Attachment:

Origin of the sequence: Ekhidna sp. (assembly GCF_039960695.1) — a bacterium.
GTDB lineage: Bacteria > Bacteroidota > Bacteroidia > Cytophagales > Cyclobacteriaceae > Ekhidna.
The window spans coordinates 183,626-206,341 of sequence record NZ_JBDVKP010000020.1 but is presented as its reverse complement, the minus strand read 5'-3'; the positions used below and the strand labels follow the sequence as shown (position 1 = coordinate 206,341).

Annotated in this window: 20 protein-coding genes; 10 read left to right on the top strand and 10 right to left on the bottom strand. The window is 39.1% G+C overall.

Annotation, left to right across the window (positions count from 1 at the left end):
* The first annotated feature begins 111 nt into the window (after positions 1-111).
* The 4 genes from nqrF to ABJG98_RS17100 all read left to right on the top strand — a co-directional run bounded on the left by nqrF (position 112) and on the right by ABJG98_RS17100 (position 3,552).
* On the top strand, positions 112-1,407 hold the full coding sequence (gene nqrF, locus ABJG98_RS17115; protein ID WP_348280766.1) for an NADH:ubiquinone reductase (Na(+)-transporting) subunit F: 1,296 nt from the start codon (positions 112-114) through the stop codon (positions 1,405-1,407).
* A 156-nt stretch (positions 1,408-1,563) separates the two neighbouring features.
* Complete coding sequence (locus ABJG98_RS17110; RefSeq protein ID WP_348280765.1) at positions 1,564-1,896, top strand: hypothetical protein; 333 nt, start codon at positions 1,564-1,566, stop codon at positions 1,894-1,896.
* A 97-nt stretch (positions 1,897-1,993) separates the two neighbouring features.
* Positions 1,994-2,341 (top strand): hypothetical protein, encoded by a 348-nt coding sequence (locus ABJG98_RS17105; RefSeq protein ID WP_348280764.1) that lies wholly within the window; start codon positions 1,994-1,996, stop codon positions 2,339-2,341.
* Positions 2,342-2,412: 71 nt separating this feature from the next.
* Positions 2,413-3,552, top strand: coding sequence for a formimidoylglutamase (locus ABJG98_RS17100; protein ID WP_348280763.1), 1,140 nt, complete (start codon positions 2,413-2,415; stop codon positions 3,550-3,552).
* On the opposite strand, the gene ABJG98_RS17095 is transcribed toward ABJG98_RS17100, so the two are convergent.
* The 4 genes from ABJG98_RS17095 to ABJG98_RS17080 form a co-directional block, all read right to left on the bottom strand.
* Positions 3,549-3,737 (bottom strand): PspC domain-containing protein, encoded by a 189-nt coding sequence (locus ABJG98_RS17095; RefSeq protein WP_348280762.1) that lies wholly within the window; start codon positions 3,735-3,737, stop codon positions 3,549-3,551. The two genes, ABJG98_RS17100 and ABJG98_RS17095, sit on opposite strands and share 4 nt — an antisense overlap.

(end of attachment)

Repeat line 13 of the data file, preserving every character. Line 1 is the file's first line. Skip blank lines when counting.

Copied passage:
* Positions 2,342-2,412: 71 nt separating this feature from the next.